Video above: Doctor discusses COVID-19 vaccine in kids and pregnant women
With a first-of-its-kind antiviral pill against COVID-19 potentially headed towards distribution, the health care community may soon have another tool to combat a virus that has claimed the lives of more than 700,000 Americans.
Merck and Ridgeback Biotherapeutics said Friday that they created an antiviral pill that can reduce risk of COVID-19 hospitalization and death by 50%, and Merck said it will seek emergency use authorization from the U.S. Food and Drug Administration for its molnupiravir medication "as soon as possible."
"We'll be able to prescribe this to folks. They'll take a five-day course and hopefully be able to stay home, not come in for an intravenous infusion and keep folks out of the hospital. So, it's really very promising news," Dr. Jonathan Reiner, CNN medical analyst and professor of medicine and surgery at George Washington University, told CNN Saturday.
But Reiner noted that full immunization of the country -- the best method for beating back the pandemic -- will not happen due to resistance from some, and a substantial number of Americans have died since late February as vaccine access began to expand.
"We've lost 700,000 Americans now and fully 200,000 of those folks have died since vaccines have been available almost to everyone in this country, and every one of those deaths is unnecessary. So even though the news is great for this antiviral agent, really the message that people need to receive is 'get vaccinated.' No one needs to die from this virus," he said.
Nearly 56% of all Americans and around 65% of those ages 12 and up who are eligible are fully vaccinated, according to data from the U.S. Centers for Disease Control and Prevention (CDC).
As progress slowly moves forward nationwide with the rate of inoculations, tens of millions of unvaccinated Americans remain at higher risk for COVID-19.
Different parts of the country continue to have varying levels of success with vaccination efforts. Fifteen states have yet to fully vaccinate more than half of their residents, according to CDC data: Alabama, Arkansas, Georgia, Idaho, Indiana, Louisiana, Mississippi, Missouri, Montana, North Dakota, Oklahoma, South Carolina, Tennessee, West Virginia and Wyoming.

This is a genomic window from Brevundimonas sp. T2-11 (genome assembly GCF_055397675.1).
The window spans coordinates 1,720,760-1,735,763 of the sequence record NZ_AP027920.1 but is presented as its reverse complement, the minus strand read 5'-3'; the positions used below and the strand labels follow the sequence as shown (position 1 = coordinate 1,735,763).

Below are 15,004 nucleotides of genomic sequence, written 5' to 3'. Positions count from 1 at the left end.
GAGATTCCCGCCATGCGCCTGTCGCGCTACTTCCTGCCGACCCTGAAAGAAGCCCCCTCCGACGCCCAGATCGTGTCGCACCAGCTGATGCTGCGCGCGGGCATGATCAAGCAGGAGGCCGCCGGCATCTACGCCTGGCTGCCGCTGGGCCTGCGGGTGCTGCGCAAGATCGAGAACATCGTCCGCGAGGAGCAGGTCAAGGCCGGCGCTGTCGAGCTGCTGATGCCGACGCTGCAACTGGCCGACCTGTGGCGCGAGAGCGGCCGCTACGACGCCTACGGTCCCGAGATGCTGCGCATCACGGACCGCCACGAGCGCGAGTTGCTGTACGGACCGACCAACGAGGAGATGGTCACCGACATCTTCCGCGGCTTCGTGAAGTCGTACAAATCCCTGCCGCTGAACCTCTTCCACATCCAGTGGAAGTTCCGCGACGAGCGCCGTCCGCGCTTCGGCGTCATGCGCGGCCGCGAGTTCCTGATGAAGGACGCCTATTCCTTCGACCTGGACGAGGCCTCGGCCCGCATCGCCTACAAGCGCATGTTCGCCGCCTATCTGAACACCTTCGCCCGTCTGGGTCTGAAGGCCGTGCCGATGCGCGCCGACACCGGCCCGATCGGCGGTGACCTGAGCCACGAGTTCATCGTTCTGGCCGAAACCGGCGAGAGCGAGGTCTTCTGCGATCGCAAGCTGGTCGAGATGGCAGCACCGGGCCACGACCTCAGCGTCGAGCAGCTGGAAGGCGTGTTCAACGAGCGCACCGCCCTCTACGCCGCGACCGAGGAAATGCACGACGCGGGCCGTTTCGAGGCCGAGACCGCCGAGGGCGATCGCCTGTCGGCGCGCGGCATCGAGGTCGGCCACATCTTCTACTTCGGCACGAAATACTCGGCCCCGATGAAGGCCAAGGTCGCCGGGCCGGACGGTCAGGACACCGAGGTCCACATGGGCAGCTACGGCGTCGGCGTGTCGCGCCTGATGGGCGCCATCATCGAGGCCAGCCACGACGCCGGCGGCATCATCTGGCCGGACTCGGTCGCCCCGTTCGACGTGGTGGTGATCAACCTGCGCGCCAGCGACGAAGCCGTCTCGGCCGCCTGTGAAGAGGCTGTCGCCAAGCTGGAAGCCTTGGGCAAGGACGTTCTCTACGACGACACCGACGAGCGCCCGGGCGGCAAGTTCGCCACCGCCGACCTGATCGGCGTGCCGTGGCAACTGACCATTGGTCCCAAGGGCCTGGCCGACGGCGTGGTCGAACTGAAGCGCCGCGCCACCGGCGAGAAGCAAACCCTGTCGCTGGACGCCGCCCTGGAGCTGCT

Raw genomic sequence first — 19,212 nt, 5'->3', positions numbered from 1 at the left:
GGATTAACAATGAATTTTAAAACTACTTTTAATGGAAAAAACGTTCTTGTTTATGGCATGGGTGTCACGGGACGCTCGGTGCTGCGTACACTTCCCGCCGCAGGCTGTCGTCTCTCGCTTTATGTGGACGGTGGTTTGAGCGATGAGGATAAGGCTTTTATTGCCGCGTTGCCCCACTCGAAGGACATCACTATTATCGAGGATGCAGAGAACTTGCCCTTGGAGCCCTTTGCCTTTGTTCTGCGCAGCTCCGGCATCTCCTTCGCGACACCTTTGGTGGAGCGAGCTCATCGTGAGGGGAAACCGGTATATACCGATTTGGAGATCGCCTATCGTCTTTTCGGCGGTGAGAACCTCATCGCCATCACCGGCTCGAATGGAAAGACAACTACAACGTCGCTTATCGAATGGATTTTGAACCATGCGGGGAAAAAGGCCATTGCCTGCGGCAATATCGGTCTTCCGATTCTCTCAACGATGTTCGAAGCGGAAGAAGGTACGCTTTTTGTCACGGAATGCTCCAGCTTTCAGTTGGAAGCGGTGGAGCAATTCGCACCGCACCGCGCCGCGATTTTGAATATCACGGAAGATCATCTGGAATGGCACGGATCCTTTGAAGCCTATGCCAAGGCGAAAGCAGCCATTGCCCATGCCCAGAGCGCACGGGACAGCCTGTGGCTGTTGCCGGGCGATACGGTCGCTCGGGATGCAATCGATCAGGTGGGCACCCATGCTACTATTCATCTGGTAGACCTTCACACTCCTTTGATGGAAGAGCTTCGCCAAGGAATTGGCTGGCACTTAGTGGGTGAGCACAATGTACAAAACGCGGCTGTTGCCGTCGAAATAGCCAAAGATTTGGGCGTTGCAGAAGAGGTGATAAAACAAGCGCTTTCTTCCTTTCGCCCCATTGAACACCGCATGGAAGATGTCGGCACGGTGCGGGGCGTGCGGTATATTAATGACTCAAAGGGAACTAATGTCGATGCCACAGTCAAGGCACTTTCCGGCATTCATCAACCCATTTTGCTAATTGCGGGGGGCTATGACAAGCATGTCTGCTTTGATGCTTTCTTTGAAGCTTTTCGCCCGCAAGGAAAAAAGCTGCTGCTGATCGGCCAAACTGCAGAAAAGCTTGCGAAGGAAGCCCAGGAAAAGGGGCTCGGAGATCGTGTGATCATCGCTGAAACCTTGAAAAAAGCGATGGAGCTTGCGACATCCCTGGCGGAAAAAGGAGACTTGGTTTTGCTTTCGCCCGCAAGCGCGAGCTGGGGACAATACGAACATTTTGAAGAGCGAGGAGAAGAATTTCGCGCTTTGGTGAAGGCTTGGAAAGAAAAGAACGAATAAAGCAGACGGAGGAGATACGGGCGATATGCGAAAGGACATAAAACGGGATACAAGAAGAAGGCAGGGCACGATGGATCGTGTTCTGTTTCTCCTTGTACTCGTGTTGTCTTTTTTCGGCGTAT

The four states that are currently using more than 40% of their hospital ICU beds for COVID-19 patients are on that list, according to Saturday data from the U.S. Department of Health and Human Services: Idaho, Wyoming, West Virginia and Georgia.
West Virginia Gov. Jim Justice on Wednesday urged residents of his state to do their part to turn things around. "I keep reminding everybody -- all across this wonderful state -- that the way we absolutely curb this and stop this is get vaccinated," he said.
While much of the focus from health experts and officials remains on new inoculations that will help lower hospitalization rates, booster shots for some who were earlier fully vaccinated by the Pfizer/BioNTech vaccine are gaining traction.
About 4.74 million people have received an additional dose -- or booster -- since Aug. 13, CDC data shows, which is a marked increase from less than two weeks ago. The number of recipients stood at around 2.2 million on Sept. 20.
People ages 65 and older, people at high risk of severe disease and people whose jobs put them at risk of infection may get an additional dose.
COVID-19 mitigation efforts continue to help children
The more contagious Delta variant has contributed to more COVID-19 infections in children than when compared to the onset of the pandemic, which is of greater note since those under the age of 12 cannot yet be vaccinated.